I'm doing SQA work for several Kendo-based sites that have many tables (some are hand-made by our devs). These tables have a lot of rows, columns, pages, and data filled in them- so I'm basically doing SQA on very dynamic content.

I'm trying to make automated scripts to make sure features like add a row or edit a row work but the process seems terribly tedious and prone to failing (not because the actual table code is bad, but because the content is dynamic and thus the Selenium scripts grab the wrong row, column, etc.)

For example, if I want to make a Selenium script for adding a row in a table, I have to:

  • figure out the xPath to that specific table
  • store the Xpath
  • store the XpathCount
  • add a row
  • fill in details
  • get the new XpathCount
  • make sure the new count of rows is 1 more than the original number of rows
  • if all is good so far, get the specific path to the new row and hope that it's where you think it is
  • assert that all of the data of this new row is what was entered on creation of the row

Let's say your table stores things alphabaetically and you can't control all of the other tests the devs are running, so its populated with 54 items; some made by you, some made by others. You run your Selenium script to click 'Create Row' and then on the 'Create Row' page, it automatically fills in the details for a row with the main attribute name of 'Bob'. Selenium then clicks 'Submit'.

The table/webpage inserts the row 'Bob' between 'BAMF' and 'Karl' but the Selenium test ultimately fails because the content is dynamic and thus it has no clue what row to look for that has 'Bob' in it. If I have to look at the table each time I run a test to see where 'Bob' would go so I can update the script to know where the row will be, I might as well not automate.

Are tests like these not supposed to be automated? Are test scripts like these supposed to only run on empty tables that you populate yourself?

1 Answer 1


You seem to be on the right path for live, automated testing, but have some significantly complicating factors:

  1. Dynamic content ups the difficulty of specifying a test. You often have to state it in at least somewhat more generic terms.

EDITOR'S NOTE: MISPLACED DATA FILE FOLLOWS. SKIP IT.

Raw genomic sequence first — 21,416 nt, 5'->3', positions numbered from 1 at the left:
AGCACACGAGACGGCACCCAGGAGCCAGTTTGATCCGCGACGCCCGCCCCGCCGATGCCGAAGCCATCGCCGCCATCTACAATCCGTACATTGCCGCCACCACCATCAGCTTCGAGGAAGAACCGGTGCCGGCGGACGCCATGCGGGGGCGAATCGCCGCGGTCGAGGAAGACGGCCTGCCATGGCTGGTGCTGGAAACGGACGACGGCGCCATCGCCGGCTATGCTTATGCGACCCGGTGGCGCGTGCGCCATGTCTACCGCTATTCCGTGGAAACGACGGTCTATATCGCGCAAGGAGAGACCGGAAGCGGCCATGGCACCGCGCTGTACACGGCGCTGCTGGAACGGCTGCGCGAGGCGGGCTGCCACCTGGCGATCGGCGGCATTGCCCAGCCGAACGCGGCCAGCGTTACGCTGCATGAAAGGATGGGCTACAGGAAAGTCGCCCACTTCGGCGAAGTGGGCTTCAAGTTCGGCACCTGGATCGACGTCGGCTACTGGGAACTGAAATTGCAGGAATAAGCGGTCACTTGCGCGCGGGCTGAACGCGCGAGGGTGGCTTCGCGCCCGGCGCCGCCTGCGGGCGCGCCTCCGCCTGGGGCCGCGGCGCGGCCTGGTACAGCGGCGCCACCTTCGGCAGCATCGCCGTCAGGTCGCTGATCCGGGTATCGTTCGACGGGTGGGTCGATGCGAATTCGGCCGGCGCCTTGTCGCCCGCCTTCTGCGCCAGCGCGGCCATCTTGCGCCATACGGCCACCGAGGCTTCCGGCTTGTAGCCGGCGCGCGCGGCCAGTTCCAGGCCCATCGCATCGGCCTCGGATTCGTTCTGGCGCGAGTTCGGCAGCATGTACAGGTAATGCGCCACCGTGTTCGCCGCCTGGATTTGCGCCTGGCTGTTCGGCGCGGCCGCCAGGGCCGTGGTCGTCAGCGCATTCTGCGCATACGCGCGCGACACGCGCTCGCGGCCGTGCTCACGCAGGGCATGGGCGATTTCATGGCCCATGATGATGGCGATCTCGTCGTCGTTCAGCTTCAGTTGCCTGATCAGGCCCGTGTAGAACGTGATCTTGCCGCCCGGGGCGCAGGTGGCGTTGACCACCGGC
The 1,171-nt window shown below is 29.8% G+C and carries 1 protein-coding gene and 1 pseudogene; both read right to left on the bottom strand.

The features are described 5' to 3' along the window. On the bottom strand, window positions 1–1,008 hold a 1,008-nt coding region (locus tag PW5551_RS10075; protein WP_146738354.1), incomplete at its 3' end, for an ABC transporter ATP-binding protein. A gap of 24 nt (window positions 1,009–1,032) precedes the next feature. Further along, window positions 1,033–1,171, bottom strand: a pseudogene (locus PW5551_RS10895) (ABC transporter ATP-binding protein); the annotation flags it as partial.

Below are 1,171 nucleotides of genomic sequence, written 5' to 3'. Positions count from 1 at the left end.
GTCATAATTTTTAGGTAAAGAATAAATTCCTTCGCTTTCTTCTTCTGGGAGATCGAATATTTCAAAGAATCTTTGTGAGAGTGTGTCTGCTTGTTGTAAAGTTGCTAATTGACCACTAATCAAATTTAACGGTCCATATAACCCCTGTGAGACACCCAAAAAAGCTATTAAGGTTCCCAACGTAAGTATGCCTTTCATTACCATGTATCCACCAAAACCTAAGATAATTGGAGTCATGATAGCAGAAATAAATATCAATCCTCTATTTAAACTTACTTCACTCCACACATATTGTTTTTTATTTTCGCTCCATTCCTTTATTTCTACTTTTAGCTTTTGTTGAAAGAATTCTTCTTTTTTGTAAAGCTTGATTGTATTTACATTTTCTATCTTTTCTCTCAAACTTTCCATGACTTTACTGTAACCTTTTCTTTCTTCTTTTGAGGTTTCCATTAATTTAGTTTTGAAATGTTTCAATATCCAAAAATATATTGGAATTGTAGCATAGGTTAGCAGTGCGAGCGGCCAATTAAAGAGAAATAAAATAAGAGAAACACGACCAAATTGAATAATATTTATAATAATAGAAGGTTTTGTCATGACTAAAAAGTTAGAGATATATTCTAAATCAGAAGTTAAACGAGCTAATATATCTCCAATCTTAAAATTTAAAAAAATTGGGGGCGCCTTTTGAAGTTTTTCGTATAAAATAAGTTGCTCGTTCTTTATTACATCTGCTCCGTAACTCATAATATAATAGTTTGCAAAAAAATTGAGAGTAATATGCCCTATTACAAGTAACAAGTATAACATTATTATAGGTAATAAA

2. But far worse: Miscellaneous other, possibly competing tests happening in parallel. This really ups the ante. If other tests might add "Alice" or even "Bob" while you're adding "Bob," you can't assume items will be at fixed positions in the dataset, or that there will be a fixed count of them. Your navigation and test conditions end up having to be much more flexibly and generically stated. And you'll need to be flexible about failures. In a parallel environment, some tests will invariably fail, even if correctly specified. That is inescapable. If someone else tests "delete a random row" or "purge all records that start with the letters A-F" while you're testing "add a Bob row," your row is at risk. Over time, given enough tests, some times the competing test will occasionally win. It will also be a transient failure. Rerun your test, and it's unlikely the tests will collide again in quite the same way. (Transient issues can make things better, because they are more rare, but also worse. They're much, much harder to track down, understand, and fix, because they're time-dependent.)

Some recommendations:

  1. Do not give up on automation. The more complex and dynamic the data and the application behavior, the more important it is that tests be automated. In complex systems. you are not going to have the energy and focus to repeatedly test every behavior. Not even if you have a large team doing the work. Automation is the only reliable way forward. Be patient as you learn to specify those tests in more flexible and inclusive ways.